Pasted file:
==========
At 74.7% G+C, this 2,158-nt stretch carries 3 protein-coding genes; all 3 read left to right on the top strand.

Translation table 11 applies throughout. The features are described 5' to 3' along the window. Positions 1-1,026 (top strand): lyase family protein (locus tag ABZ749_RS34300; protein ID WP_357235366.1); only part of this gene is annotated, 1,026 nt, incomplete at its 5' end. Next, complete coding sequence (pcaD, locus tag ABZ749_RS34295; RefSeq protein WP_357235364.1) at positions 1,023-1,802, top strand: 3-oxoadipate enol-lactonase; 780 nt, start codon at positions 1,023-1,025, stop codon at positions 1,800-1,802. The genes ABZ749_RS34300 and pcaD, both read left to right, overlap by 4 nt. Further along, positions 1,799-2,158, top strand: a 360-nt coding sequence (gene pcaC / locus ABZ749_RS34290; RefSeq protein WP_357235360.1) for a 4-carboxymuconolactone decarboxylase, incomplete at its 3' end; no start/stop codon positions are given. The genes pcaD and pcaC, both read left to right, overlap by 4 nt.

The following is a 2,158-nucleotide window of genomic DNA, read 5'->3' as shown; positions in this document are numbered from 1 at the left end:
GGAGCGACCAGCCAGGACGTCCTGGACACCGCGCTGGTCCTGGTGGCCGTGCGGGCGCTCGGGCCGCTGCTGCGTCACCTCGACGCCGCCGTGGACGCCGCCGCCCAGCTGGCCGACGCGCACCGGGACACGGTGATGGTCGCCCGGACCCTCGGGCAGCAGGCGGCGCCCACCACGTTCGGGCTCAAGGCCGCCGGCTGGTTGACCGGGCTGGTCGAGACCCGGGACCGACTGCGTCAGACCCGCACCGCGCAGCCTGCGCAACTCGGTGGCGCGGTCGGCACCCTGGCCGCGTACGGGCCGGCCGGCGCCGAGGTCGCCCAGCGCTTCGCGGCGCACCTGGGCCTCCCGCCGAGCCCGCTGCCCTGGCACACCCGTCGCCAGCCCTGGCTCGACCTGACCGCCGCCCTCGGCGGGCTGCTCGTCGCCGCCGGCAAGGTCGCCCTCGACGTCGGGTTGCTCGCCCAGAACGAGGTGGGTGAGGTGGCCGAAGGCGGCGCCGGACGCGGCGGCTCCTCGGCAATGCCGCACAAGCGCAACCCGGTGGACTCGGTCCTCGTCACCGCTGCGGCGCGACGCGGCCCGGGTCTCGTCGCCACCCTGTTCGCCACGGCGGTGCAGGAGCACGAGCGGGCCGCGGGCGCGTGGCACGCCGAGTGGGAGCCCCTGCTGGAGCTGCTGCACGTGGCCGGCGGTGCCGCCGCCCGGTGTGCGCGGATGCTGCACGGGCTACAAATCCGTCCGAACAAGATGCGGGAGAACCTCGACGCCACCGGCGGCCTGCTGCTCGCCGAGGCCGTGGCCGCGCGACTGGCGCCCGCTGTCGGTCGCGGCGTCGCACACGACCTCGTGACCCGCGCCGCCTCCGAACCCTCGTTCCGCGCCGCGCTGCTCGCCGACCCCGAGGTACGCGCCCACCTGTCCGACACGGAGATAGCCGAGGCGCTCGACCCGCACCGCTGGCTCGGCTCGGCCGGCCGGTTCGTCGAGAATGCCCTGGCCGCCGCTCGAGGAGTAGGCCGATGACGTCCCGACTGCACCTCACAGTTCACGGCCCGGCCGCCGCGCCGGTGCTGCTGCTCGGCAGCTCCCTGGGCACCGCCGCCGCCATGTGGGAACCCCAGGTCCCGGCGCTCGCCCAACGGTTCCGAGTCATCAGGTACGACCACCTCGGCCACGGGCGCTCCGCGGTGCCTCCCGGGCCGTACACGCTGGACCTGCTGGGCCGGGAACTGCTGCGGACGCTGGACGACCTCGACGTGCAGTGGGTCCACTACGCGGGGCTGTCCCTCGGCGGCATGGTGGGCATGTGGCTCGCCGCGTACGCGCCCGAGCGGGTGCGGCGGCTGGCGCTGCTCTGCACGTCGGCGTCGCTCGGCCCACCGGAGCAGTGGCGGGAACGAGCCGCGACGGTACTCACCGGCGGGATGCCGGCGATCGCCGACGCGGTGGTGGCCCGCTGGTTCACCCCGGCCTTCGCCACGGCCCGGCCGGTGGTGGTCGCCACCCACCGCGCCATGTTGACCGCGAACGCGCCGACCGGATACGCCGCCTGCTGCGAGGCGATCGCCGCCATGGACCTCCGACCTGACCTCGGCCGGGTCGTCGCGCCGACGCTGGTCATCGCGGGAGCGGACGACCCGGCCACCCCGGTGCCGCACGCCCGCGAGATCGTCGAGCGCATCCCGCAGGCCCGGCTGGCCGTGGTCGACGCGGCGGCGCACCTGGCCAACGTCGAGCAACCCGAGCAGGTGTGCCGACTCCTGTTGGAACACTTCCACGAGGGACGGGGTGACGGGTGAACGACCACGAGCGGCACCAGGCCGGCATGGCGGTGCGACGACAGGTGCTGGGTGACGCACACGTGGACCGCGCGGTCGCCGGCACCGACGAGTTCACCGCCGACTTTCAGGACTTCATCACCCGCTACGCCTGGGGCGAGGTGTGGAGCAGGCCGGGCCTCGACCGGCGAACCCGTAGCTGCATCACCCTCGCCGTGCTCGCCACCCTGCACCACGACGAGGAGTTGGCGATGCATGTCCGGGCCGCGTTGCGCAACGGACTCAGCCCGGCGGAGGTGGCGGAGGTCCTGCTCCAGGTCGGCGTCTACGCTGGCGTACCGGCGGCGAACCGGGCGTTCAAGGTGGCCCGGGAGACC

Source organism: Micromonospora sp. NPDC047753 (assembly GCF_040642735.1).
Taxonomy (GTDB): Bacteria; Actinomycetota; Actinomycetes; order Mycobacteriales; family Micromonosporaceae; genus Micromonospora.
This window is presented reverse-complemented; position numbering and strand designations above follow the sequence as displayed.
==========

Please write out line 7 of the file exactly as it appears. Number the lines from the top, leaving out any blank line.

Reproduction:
This window is presented reverse-complemented; position numbering and strand designations above follow the sequence as displayed.